Secondary prevention after a myocardial infarction

Secondary prevention after a myocardial infarction

The quality standard for secondary prevention after a myocardial infarction (heart attack) is made up of 5 statements that describe high‑quality care for adults who have had a heart attack. These statements set out the quality of care you should receive.

1. Adults who are admitted to hospital with a heart attack have a scan to see how well the blood is being pumped through their heart. This helps with decisions about the type and dose of drug treatment and the recovery programme that is appropriate for them. The scan should be done before a person leaves hospital.

2. Adults who are admitted to hospital with a heart attack are referred to a cardiac rehabilitation programme while they are in hospital. A cardiac rehabilitation programme includes exercise sessions, information about health and lifestyle changes and how to cope with stress. This helps to slow down or stop heart disease and to reduce the risk of a heart attack or stroke in the future.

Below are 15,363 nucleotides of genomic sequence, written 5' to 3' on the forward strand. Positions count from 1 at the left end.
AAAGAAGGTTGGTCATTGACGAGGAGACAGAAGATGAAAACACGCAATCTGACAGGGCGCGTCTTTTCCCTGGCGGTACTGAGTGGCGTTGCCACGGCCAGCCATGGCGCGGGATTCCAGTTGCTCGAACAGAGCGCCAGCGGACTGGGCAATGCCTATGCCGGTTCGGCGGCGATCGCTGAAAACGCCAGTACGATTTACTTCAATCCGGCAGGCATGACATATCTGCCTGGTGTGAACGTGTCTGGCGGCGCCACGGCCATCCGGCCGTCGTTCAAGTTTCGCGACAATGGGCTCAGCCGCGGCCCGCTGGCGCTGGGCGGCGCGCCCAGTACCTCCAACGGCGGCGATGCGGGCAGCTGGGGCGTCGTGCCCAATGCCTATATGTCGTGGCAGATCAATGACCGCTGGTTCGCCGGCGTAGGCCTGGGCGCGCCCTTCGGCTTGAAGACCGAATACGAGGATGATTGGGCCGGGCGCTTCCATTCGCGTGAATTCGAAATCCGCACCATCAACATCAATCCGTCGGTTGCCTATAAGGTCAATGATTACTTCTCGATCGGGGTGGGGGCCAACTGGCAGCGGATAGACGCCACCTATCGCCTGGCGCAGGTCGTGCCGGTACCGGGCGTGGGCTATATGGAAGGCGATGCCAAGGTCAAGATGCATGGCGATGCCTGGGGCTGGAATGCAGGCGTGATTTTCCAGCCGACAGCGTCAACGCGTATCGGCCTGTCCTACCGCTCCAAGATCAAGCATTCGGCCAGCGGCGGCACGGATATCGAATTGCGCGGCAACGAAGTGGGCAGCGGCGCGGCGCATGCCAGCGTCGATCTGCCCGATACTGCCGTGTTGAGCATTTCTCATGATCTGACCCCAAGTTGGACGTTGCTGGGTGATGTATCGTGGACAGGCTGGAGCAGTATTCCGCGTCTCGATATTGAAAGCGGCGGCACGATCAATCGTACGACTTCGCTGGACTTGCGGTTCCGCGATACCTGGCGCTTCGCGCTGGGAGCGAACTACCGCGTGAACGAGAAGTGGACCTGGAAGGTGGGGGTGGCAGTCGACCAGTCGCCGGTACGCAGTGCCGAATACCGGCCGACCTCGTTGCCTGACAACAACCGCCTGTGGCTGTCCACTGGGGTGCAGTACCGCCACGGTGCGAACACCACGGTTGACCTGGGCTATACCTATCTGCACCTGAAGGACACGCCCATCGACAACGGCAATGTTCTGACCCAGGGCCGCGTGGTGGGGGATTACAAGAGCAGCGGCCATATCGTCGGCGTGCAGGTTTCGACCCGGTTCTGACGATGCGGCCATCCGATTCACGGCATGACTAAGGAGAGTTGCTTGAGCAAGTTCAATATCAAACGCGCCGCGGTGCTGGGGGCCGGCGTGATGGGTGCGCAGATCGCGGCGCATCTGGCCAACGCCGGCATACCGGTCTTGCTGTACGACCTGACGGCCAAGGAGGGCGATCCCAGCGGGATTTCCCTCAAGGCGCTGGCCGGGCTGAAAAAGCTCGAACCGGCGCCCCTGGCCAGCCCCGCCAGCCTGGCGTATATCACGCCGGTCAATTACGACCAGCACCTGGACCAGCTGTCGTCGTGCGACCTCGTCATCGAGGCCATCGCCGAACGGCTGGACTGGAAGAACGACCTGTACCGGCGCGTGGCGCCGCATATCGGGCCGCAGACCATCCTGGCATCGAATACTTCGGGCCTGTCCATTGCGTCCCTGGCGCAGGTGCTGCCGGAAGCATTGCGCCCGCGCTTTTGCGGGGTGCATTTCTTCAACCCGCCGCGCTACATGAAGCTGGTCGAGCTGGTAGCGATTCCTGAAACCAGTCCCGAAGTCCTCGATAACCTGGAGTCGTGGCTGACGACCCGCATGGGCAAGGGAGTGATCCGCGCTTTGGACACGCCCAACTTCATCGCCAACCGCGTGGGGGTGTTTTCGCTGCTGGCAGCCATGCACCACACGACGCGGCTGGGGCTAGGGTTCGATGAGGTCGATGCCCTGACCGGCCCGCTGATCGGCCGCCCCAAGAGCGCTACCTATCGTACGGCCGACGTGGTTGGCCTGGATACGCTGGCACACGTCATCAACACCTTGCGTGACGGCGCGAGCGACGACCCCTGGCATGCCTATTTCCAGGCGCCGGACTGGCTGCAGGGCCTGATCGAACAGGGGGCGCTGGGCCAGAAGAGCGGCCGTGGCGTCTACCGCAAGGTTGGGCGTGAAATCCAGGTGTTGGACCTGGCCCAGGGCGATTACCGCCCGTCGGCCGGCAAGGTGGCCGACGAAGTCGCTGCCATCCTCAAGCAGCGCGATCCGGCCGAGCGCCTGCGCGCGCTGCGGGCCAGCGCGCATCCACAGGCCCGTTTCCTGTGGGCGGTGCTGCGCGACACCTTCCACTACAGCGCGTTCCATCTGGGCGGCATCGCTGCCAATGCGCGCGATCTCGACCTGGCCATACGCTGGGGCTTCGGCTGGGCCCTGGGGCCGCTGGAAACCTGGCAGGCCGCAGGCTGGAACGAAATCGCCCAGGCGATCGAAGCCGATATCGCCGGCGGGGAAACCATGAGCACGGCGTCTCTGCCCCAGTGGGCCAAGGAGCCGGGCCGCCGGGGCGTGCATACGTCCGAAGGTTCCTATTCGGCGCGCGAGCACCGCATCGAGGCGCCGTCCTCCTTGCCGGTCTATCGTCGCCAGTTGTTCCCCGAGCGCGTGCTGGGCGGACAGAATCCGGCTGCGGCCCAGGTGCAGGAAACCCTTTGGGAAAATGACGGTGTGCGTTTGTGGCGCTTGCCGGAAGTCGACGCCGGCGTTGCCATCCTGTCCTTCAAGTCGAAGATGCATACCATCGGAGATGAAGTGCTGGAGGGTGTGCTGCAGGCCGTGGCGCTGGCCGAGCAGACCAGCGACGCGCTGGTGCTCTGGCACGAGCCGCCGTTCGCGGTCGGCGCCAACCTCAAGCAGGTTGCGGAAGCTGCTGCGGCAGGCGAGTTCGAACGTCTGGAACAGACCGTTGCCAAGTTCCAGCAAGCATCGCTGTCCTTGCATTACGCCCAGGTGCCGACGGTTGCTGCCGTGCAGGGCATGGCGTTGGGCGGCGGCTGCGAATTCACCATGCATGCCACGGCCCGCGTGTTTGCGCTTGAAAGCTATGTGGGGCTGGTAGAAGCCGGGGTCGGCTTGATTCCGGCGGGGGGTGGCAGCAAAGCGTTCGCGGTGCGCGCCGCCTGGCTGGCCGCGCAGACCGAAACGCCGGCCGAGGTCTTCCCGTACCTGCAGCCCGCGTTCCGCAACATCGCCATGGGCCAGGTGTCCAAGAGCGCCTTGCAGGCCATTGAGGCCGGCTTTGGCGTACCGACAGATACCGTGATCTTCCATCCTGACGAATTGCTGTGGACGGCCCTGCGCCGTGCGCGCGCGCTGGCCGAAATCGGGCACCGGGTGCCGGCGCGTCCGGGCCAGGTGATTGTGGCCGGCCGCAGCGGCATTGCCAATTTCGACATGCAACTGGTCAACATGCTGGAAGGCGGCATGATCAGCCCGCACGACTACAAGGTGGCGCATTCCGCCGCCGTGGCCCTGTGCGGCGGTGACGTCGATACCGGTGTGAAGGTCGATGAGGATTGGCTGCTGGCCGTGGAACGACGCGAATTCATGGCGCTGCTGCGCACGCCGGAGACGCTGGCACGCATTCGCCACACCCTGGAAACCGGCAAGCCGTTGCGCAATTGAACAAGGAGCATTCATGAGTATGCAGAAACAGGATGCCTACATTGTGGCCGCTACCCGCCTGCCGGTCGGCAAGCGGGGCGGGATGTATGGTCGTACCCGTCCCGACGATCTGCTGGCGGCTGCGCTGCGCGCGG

3. Adults who are admitted to hospital with a heart attack have a letter sent to their GP, which includes the results of any tests and a plan for treatment and monitoring in the future. This helps to make sure that people get the right treatment after they leave hospital and start a programme to improve their long‑term health (cardiac rehabilitation) as soon as possible.

4. Adults referred to a cardiac rehabilitation programme after a heart attack have an appointment for an assessment within 10 days of leaving hospital. Starting cardiac rehabilitation as soon as possible encourages people to take part in the programme and makes it more likely that they will carry on.

5. Adults referred to a cardiac rehabilitation programme can choose a programme in the daytime or outside working hours, at a hospital, in the local area or at home. Having a choice of time and place means that they are more likely to be able to take part in a programme.

  • Information Standard